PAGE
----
Did you know that UX designers have secret SEO superpowers? Learn how to harness them. Use UX to improve user engagement and increase organic traffic in this comprehensive guide.
Announcing Nudge – Influence Behavior while Generating InsightsSeptember 25, 2012
We’re happy to announce a new initiative at Qualaroo that will help you increase the value of your survey interactions.
It is called Nudge, which is a personalized prompt at the end of a survey that encourages an action such as signing up, trying a feature or becoming a paying customer. The targeting is personalized based on a user’s response to a survey question.
About.me Increases Signups with Qualaroo
While this initiative was inspired by several of our customers, About.me probably played the most important role. Ryan Fujiu, who runs user engagement and growth at About.me, says that 20% of all new user signups are now a direct result of Qualaroo.
New visitors to an About.me profile are asked: “Would like your own About.me page?” This prompt is currently triggered after a new visitor is on the profile for 10 seconds.
Ryan tested multiple variations of this prompt and this was the one that worked the best. He credits the big boost in signups to the ability to control the timing of Qualaroo: “When you ask for something, timing is everything.” With Qualaroo, he could target the prompt after the user had been on the profile for a while.
He also liked that he was able to do all of the experimentation without bothering his developers. He explains: “once the code snippet was on the page, I could experiment until I found something that worked really well.”
Nudge Now Available for All
Ryan and several other innovators wanted to be able to control the prompt depending on a user’s response to a survey question. This functionality is now supported in several predefined Nudges and we plan to eventually roll it out more generally.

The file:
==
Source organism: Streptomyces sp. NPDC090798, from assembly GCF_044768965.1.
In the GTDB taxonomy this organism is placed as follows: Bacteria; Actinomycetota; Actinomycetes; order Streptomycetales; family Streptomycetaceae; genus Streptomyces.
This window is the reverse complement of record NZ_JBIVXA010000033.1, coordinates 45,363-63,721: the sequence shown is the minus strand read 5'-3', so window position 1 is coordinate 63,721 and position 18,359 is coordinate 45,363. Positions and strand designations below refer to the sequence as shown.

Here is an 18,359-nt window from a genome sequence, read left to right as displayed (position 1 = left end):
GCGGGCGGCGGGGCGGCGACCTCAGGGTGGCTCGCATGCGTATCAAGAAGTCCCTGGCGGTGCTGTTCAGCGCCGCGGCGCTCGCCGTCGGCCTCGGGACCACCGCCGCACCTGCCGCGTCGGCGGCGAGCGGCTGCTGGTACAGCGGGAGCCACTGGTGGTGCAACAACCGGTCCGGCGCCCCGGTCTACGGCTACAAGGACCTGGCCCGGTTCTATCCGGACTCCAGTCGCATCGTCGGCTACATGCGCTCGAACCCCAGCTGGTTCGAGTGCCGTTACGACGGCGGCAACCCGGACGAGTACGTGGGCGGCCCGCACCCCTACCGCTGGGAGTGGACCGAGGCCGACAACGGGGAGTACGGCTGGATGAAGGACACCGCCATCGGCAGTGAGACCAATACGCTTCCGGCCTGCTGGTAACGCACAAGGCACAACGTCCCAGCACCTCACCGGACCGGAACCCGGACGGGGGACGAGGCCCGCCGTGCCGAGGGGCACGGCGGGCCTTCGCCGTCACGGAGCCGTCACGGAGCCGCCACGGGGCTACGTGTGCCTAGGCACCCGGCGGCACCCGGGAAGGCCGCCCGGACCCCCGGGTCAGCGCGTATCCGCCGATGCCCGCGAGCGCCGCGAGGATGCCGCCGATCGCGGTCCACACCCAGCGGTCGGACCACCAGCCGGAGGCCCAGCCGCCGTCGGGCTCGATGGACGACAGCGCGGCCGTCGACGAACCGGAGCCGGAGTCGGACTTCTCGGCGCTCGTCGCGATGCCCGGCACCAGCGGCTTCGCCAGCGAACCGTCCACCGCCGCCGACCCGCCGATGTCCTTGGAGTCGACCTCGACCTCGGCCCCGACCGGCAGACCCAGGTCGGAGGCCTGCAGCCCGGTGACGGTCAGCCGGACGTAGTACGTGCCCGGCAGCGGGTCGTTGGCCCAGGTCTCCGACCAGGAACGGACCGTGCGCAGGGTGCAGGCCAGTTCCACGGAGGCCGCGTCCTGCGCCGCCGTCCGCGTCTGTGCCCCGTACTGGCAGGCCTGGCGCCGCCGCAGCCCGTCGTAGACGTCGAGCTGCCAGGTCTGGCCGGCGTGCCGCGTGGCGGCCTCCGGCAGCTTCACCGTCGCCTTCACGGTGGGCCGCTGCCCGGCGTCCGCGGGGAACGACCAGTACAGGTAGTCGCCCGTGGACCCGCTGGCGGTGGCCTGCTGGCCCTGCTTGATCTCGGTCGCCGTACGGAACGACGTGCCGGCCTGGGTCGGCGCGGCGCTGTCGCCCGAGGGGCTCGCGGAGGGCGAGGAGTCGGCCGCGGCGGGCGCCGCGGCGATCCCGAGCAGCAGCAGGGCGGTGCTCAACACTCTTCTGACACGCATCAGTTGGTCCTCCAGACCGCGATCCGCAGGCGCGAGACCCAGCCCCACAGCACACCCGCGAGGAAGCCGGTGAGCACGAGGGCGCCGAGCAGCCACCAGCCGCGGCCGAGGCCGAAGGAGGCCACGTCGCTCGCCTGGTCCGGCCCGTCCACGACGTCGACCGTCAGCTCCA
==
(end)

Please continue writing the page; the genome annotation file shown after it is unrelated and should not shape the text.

There are now five predefined formats available. For example, you can ask users if they would recommend your service. If they say yes, you can prompt them to tweet about your service. If they say no, they are thanked for their feedback. If you don’t like the exact wording, you can edit the question.
We plan to publish many new formats over the next several weeks. Currently the following are available:
- Drive New Signups – Create a campaign to prompt sign ups after a threshold of usage is reached on your website
- Increase Product Usage – Highlight important features to users who haven’t yet tried them to increase engagement
- Grow Email List – Collect email addresses to deliver special offers and promotions straight to the inbox
- Get Recommendations on Twitter – Get users who love you to recommend you on Twitter
- Recruit Usability Testers – Recruit visitors for a usability test in real-time
For now you can use it as part of your existing Qualaroo plan and we eventually plan to offer Nudge as an add-on service. If you already have the Qualaroo code on your site, click here to try Nudge. Otherwise, sign up to try Nudge for free.
What other Nudges would you like to see? Add them below as a comment or email me directly at firstname.lastname@example.org .
Prototype testing lets you discover whether users can achieve their goals and solve their problems using your solution. It’s a critical step that should be taken before any successful product launch.
This article will cover the major Dos and Don’ts of prototype testing. We’ll walk you through the most common mistakes we see in the field and share tips on how to avoid them.
Testing prototypes is an inherent part of finalizing designs. Nobody wants to wonder why users are not utilizing an app the way it should be utilized or why they can’t seem to complete a purchase on your website. And nobody wants to rework something that’s already been shipped.
UX designers are under a lot of pressure to produce designs that add value to users’ lives. But without input from your users, it’s nearly impossible to design an experience that actually helps alleviate their pain points. If you’re pressed for time and/or don’t have the help of a researcher, getting the user input essential to design a great product can certainly be a challenge.
As a UX designer, getting your leadership to support your major projects can be as much about talking the talk as it is about walking the walk. As much value as your work may provide, you also have to know how to sell it in a world of competing priorities and looming deadlines.
Even as UX design and user research are becoming a more prominent focus in today’s leading companies, it can still be tough to get executive leadership onboard with user research-related initiatives. We know the struggle.
This post originally appeared on UsabilityGeek.
This post was written and contributed by Alex Birkett of Hubspot.